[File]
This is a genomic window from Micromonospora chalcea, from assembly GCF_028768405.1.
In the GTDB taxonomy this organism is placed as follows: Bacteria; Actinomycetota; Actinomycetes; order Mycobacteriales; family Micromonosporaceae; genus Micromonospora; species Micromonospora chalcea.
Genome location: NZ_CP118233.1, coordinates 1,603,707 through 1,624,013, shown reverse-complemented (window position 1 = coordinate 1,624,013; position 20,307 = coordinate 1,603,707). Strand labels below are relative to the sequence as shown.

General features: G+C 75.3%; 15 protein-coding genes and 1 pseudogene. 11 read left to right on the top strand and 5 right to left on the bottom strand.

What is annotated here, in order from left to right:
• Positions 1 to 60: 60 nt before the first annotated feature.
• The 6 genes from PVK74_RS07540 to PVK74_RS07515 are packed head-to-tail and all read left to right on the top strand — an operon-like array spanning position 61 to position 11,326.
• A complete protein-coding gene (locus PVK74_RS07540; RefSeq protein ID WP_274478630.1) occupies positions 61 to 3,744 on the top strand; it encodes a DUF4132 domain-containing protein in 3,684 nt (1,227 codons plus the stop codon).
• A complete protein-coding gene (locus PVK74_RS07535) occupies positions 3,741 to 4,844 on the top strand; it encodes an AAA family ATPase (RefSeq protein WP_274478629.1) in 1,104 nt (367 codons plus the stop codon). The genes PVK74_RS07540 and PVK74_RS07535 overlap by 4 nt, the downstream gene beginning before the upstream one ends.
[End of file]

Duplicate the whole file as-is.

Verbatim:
This is a genomic window from Micromonospora chalcea, from assembly GCF_028768405.1.
In the GTDB taxonomy this organism is placed as follows: Bacteria; Actinomycetota; Actinomycetes; order Mycobacteriales; family Micromonosporaceae; genus Micromonospora; species Micromonospora chalcea.
Genome location: NZ_CP118233.1, coordinates 1,603,707 through 1,624,013, shown reverse-complemented (window position 1 = coordinate 1,624,013; position 20,307 = coordinate 1,603,707). Strand labels below are relative to the sequence as shown.

General features: G+C 75.3%; 15 protein-coding genes and 1 pseudogene. 11 read left to right on the top strand and 5 right to left on the bottom strand.

What is annotated here, in order from left to right:
• Positions 1 to 60: 60 nt before the first annotated feature.
• The 6 genes from PVK74_RS07540 to PVK74_RS07515 are packed head-to-tail and all read left to right on the top strand — an operon-like array spanning position 61 to position 11,326.
• A complete protein-coding gene (locus PVK74_RS07540; RefSeq protein ID WP_274478630.1) occupies positions 61 to 3,744 on the top strand; it encodes a DUF4132 domain-containing protein in 3,684 nt (1,227 codons plus the stop codon).
• A complete protein-coding gene (locus PVK74_RS07535) occupies positions 3,741 to 4,844 on the top strand; it encodes an AAA family ATPase (RefSeq protein WP_274478629.1) in 1,104 nt (367 codons plus the stop codon). The genes PVK74_RS07540 and PVK74_RS07535 overlap by 4 nt, the downstream gene beginning before the upstream one ends.